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The high price of our daily bread

| Economic factors

Consumers are being encouraged to rail against soaring food prices, particularly bread, which continue to outstrip inflation by almost double.

Bread now costs 17.5 percent more than it did a year ago, while fruit and vegetables cost a whopping 24.4 percent more, according to the latest national consumer price indices released by Statistics SA on Wednesday.

The South African Food Sovereignty Campaign (SAFSC) believes the increase in the wholesale price of bread in the Western Cape is higher than the national average.

Its monitoring since November reveals a 22 percent increase since last November.

The SAFCS’s Imraahn Mukaddam, who also serves the National Consumer Network, said the bread price was “unrealistically high”, and the financials of major bread producers indicated they were definitely profiteering.

“This is having a knock-on effect, forcing the upward trajectory of the rest of the economy because people are spending a substantial portion of their disposable income on food,” he said.

Although consumer price inflation inched down to 6.2 percent last month from 6.3 percent in March, food and non-alcoholic beverages increased by 11 percent year-on-year. In a month - between March and April - the price of vegetables went up 6 percent, fruit by 5.8 percent and milk and cheese by 2.1 percent.

Milk, egg and cheese went up by 5.1 percent year-on-year last month, oils and fats by 22 percent and sugar, sweets and desserts by 12.1 percent.

The SAFSC wants the government to intervene in the high food prices by initiating market inquiries.

The campaign is preparing to stage pickets against the bread price in Cape Town next week, to follow on from last week’s march in Joburg.

A loaf of white bread costs between R13 and R14 in Cape Town.

Mukaddam said consumers had become resistant and complacent about the food price increases because of the media attention on the weak economy, the plummeting rand and the drought. But he said the actual production costs had to be probed, given that fuel now cost less than it did a year ago, and the international grain price had also dropped.

Last month, GrainSA said it expected the price of bread to have decreased since last December.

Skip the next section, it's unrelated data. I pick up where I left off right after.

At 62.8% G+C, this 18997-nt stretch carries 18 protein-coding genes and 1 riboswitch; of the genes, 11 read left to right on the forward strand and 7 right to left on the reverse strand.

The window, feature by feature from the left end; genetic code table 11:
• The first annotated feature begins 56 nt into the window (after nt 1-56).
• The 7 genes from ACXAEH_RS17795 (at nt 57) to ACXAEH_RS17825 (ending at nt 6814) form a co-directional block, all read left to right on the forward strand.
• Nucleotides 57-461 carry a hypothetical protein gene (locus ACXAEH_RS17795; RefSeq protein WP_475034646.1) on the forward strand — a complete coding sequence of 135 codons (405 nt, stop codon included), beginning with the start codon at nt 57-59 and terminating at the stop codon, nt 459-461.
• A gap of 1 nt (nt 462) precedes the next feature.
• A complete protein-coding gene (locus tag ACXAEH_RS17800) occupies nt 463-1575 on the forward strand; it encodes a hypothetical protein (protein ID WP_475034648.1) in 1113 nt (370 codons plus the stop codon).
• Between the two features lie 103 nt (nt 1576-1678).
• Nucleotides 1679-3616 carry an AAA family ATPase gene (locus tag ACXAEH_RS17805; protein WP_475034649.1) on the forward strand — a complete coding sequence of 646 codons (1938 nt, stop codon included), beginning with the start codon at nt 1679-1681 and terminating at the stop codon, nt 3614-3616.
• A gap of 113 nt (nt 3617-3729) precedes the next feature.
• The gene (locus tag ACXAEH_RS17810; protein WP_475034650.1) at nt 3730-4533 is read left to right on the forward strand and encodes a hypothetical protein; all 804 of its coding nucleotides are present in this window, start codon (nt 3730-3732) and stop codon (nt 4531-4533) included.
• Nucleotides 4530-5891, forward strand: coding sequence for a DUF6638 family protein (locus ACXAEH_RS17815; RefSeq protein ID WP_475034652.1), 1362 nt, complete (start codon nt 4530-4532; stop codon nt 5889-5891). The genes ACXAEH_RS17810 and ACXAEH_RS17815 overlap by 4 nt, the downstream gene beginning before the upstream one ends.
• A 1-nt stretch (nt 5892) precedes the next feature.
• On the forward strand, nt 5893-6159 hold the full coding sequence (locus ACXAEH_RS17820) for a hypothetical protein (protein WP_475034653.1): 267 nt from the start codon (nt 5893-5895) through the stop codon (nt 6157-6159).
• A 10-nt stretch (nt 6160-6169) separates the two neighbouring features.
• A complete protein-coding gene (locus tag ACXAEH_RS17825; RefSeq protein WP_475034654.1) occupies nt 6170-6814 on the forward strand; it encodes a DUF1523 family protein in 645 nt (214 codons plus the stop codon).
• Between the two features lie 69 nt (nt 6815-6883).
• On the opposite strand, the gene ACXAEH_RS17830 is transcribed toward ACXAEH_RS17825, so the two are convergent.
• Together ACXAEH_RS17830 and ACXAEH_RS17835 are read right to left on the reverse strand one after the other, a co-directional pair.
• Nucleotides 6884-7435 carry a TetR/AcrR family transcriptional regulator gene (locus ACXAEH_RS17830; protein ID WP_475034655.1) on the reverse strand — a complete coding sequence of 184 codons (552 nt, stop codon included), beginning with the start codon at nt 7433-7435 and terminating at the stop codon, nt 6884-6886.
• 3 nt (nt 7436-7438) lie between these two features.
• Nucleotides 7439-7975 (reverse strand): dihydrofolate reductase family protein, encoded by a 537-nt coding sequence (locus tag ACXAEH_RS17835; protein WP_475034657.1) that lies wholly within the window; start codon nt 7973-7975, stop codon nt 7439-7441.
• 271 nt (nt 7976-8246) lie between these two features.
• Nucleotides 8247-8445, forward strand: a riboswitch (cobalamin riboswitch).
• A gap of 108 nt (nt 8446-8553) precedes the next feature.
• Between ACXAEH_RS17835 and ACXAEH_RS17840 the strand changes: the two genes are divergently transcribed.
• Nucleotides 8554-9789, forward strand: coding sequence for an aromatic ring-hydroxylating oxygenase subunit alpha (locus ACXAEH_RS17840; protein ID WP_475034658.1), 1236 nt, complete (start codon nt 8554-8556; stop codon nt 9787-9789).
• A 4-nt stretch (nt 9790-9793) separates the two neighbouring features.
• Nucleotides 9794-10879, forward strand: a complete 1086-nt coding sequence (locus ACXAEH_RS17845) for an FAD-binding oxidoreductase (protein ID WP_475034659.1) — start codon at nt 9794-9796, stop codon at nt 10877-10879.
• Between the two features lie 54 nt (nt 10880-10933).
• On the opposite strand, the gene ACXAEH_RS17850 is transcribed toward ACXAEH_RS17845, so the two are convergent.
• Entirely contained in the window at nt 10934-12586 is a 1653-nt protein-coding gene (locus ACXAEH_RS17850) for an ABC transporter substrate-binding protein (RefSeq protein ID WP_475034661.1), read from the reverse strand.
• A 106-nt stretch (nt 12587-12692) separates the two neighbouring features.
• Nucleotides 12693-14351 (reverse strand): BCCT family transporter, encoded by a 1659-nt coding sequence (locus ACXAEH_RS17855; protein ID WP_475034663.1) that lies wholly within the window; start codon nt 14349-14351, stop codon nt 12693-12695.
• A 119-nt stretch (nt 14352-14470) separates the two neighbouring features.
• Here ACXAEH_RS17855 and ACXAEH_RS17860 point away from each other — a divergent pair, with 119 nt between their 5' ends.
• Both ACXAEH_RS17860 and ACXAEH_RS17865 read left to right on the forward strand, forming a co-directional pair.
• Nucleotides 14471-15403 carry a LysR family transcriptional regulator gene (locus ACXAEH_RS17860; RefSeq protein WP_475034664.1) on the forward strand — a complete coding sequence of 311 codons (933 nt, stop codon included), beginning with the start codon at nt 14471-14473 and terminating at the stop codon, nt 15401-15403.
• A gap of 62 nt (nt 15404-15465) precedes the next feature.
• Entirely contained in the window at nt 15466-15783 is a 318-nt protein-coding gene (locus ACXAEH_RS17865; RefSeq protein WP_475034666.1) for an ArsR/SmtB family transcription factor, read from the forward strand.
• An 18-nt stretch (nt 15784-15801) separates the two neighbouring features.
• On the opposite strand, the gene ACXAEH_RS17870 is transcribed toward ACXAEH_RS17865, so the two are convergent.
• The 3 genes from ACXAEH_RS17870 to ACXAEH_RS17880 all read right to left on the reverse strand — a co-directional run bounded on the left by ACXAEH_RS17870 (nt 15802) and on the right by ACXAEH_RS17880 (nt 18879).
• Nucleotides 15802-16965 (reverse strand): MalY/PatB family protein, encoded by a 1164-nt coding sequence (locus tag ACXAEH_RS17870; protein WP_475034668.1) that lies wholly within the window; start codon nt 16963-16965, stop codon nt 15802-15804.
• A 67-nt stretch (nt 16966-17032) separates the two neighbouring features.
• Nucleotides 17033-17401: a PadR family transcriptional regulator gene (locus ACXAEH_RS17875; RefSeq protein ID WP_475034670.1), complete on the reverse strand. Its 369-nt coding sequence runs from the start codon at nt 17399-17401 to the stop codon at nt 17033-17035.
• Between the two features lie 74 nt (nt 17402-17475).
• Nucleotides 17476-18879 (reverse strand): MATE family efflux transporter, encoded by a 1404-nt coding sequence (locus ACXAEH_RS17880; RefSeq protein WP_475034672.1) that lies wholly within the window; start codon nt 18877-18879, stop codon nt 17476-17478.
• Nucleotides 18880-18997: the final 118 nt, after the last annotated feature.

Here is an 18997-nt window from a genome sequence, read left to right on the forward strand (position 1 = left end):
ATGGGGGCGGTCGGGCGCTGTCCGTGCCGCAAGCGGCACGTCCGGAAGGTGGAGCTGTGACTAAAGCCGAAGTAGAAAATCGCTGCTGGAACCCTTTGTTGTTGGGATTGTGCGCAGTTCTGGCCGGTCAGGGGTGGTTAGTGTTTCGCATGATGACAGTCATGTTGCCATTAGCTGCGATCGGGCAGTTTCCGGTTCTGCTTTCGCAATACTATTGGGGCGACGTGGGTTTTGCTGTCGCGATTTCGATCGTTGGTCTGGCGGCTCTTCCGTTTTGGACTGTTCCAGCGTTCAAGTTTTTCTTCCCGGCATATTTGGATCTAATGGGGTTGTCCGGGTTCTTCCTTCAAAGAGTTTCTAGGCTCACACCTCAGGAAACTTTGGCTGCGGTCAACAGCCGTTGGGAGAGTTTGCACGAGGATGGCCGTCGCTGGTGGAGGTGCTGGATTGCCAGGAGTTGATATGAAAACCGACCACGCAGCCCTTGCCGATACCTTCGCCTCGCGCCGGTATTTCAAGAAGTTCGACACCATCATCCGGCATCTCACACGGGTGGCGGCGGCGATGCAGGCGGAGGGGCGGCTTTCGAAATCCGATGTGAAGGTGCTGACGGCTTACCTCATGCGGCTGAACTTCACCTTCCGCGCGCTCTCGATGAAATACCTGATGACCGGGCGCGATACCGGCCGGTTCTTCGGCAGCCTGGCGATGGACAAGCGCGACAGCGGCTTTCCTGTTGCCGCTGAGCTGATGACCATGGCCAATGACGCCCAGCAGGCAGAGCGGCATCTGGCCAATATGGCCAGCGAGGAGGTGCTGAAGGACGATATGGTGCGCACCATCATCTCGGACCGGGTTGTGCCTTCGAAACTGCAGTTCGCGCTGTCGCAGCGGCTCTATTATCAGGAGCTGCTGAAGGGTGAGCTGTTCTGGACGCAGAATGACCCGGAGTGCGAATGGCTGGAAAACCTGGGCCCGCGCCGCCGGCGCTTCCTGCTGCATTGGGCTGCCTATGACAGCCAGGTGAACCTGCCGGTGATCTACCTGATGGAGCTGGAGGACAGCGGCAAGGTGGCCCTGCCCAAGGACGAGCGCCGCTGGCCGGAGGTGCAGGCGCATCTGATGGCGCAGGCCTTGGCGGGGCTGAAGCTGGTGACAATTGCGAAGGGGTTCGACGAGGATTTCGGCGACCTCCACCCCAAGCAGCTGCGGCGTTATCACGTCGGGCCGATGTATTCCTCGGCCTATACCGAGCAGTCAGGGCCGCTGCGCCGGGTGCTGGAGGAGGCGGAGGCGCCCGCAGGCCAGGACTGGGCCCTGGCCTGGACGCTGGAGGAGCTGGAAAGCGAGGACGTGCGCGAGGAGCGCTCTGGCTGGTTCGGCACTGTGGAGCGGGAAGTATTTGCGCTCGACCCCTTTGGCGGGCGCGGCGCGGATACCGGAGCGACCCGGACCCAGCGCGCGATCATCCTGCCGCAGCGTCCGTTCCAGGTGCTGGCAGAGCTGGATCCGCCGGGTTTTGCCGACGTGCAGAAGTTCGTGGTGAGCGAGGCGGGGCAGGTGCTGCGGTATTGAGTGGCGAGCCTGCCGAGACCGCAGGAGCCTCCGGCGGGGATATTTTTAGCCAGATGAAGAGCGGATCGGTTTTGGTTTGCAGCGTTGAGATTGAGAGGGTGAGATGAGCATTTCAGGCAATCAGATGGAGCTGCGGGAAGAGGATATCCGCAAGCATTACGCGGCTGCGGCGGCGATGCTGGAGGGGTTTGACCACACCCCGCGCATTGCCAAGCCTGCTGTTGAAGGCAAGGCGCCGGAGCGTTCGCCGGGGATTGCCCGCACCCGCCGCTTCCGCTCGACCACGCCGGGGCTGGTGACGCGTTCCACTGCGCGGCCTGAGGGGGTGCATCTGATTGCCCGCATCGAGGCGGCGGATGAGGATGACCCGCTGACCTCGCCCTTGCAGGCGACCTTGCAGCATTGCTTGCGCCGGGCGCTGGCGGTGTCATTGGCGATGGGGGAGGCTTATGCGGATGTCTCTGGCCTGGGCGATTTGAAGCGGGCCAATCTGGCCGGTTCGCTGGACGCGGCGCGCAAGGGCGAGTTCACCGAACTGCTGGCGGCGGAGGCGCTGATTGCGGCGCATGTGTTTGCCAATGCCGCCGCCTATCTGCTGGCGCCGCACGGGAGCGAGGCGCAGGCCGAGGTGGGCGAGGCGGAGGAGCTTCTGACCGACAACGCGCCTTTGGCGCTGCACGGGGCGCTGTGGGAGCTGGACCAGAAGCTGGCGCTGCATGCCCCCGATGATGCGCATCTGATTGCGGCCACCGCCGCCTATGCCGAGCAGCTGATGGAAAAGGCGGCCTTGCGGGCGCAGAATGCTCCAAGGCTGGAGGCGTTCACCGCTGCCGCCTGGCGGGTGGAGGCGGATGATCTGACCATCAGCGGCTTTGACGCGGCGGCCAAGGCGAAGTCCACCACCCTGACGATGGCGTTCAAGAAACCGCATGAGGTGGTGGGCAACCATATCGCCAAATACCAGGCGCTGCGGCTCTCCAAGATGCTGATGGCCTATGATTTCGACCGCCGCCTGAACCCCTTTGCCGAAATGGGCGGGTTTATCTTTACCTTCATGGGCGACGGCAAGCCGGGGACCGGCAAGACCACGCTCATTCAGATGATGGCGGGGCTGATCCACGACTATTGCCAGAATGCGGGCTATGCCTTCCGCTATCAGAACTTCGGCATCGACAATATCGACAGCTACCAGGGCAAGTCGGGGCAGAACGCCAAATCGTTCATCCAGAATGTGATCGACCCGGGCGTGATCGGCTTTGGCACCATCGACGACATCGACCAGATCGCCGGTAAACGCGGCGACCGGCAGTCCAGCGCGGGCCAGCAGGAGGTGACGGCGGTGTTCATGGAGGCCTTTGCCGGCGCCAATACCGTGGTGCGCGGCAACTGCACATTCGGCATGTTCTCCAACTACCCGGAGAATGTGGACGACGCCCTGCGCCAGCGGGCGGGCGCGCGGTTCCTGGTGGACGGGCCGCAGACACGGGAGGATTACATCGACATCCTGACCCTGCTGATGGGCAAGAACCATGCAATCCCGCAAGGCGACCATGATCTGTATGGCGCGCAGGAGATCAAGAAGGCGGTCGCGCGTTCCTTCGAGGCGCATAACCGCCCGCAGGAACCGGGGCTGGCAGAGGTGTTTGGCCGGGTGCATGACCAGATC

GrainSA chief executive Jannie de Villiers said the wheat price only contributed 18 percent to the bread price, and was being used as an “excuse” to drive up the price of bread.

Mukaddam said while the major food producers were not necessarily colluding in the price of bread, he alleged they were monitoring each other’s prices and amending their prices accordingly.

Smaller bread producers, he said, had to be assisted by the government to counter the dominance by the major producers. Consumers were not buying less bread as a result of the price increase, but rather forgoing other foods like fruit and vegetables which, in turn, was affecting the health and nutrition of children under five.

“People are being forced to eat cheap maize replacements that are high in salt. Diets are being affected and it is having a high impact on the health of the nation,” he said.

Mukaddam said the government should consider increasing the social grant during the budget’s mid-term review.

A basic social grant should also be considered to help the poor cope.

“The reality is that it is the most vulnerable who are affected and there is no relief from the state. The government needs to intervene to understand how producers manufacture these substantial food prices,” he said.

The Competition Commission said it planned to complete its investigation into major grocery retailers who are accused of blocking rivals with exclusive mall leases, by May 2017.

The SAFSC estimates that around 14 million people suffer as a result of food insecurity.

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